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We drove down L'Autoroute dU Sud past Montpellier, Arles, Nimes, Marseille, Cannes, Nice etc etc and on into Italy, straight from the expansive country of southern France into the mountains, winding roads and a zillion tunnels of the southern Alps. Trying to avoid the megatraffic of Milano, we still got stuck for hours gridlocked on back roads as everyone had the same idea …. finally got onto the A4 east of Milano and the traffic gradually opened up. Got off the autostrada at West Brescia, and headed north along the shore of a massive lake. It seemed like the lake shore went on forever. On and on, rolling in and out of tunnels. Finally got to the end of this lake, in a narrow valley, and kept going north in the middle of nowhere. By the time we reach the club, stiff and sore after being on the road for eleven and a half hours, we are only an hour and a half south of Innsbruck.


There's a little stage set up in a tent by a pool and there is a pool party going on with 60's records being played. It's weird. All around are stunning vertical granite peaks disappearing into clouds above.


Salad, pizza, wine. We met our new tour manager, Franz. His native language is Italian, but his English is with an Austrian accent, sounds like Arnold Terminator. He's a young hipster, with an early Beatles haircut


Opening band had a girl drummer, the guy had a Mosrite, they played some psychedelic surf punk. We played. We rocked but my impression was that we were pretty much incidental to the pool party. After we played, they kept the disco going. Our hotel room windows faced the pool. The noise blasted up until about 3.30. At least the records they played were good.


First thing in the morning, we woke to noisy dirt bikes from a local club racing around in circles behind the hotel. We wearily assembled for coffee, and then got in the van.





Franz was eager to show us around his home town. We got in the van and drove to Bergamo where we had a lakeside lunch. Franz is full of conversation, about anything and everything. He has 2 university degrees, is in his late 20's and has a business partnership called Otis Tours promoting, managing and touring bands. 


Franz says: "Even zo I am very vell edukay-ted, I chust vont to tour and play rockanroll, zat all I vont to do, ha ha!".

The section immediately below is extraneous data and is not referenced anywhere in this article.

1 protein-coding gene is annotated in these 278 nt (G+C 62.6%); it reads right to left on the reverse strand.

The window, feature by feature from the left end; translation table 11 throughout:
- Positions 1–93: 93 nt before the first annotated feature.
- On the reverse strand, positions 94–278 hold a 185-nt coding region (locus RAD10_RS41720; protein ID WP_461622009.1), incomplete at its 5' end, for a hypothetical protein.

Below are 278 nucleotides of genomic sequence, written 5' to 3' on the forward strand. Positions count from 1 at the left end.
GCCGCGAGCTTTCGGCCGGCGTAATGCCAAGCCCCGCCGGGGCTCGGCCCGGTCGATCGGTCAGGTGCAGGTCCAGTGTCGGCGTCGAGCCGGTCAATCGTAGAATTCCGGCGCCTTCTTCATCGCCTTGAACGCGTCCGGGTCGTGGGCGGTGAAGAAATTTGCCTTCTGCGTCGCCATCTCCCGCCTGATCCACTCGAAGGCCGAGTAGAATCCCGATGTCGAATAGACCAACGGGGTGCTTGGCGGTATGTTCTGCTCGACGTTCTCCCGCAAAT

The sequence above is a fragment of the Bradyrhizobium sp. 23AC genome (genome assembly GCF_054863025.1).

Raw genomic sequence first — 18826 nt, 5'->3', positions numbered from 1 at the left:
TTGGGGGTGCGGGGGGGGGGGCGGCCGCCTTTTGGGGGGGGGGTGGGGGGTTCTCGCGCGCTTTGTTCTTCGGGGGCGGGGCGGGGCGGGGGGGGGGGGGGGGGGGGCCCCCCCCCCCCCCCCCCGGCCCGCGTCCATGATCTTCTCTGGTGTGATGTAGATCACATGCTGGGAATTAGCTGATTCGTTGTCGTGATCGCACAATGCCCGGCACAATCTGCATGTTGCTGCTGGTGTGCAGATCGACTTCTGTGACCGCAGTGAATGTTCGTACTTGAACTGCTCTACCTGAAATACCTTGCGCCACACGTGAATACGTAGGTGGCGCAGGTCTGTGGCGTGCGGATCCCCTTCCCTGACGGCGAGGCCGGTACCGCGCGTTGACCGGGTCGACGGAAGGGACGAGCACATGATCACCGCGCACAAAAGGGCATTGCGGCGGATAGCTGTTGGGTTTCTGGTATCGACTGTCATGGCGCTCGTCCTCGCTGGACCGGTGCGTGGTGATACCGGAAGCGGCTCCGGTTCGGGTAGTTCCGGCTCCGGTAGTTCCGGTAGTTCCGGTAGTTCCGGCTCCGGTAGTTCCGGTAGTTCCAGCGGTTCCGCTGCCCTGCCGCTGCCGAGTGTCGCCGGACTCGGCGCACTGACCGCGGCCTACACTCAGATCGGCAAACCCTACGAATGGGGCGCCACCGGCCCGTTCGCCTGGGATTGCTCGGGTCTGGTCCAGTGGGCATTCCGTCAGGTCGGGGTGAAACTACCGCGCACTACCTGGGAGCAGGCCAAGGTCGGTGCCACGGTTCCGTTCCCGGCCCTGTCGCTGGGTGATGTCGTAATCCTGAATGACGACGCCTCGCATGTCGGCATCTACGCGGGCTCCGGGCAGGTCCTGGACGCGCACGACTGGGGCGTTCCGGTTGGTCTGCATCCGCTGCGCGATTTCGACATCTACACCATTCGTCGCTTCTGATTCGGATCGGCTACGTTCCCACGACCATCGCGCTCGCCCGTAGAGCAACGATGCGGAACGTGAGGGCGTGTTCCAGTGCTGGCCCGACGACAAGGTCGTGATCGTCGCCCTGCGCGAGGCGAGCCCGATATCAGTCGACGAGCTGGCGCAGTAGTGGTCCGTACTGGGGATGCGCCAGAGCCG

He and his partner Diego own a beat up Opel van which they use to take bands around. There will be more about this van soon. 


Franz is very much into ice cream. 


He tells us: "In ice cream I am expert. I tell you. How you vill know if gelateria any good. You see pistachio ice cream, if ees green colour, ees no good.  Zey add somefing! …  If you vont, we get speziale ice cream invented in my own town Bair-gamo, ees 'straticella'. Because in old time, zey havink too much super giant chocolate after festival und zo … zey chust put in ze ice cream ha ha!!" 


So we go to the gelateria. There is straticella which seems to be regular vanilla ice cream with pieces of chocolate in it. There are also ice creams with different kinds of berries and chocolate. From now on, we call Franz "Chocolate Berries". It just seems to fit.


The gig is at an outdoor venue. A group of young people have applied for a permit to use a public park attached to a cemetery, as a venue. All summer they run gigs there. They have set up a bar in a tent, and in a side area they cook BBQ. There is a DJ playing 60's hits. There's a stage with a PA and lights. The smoke rises above the park, and the odor of charcoal grilled pork fat pervades the air. 


During the load in, I twisted the wrong way while pulling a heavy box out of the van, straining a muscle in my left upper back. It felt like a dull knife blade sliding in and out every time I took a deep breath or turned in a certain way. 


During the show, about 4 songs into it, my left hand went numb. I was worried my neck was involved, but my surgery 2 years ago had been a complete success. I had bone grafts and fusion at C5/6 and C6/7, with a titanium plate inserted to hold everything in place while the bone grafts took. After an awful recovery period, made into sheer torture by the brace I had to wear, the pain went away, my paralysed left arm came back to life. I'd had no neurological symptoms since then. I was horrified to think that something was going wrong with that repair!  I had to take a couple of minutes between songs to stretch and relax, and the numbness faded. I worked out later that it was probably carpal tunnel, not the dreaded return of spine problems. The distribution of the sensory deficit was more consistent with the territory of the median nerve, not any of the cervical spine nerve root dermatomes. A huge relief washed over my mind. Carpal tunnel I can deal with. More spine surgery … I shudder at the prospect.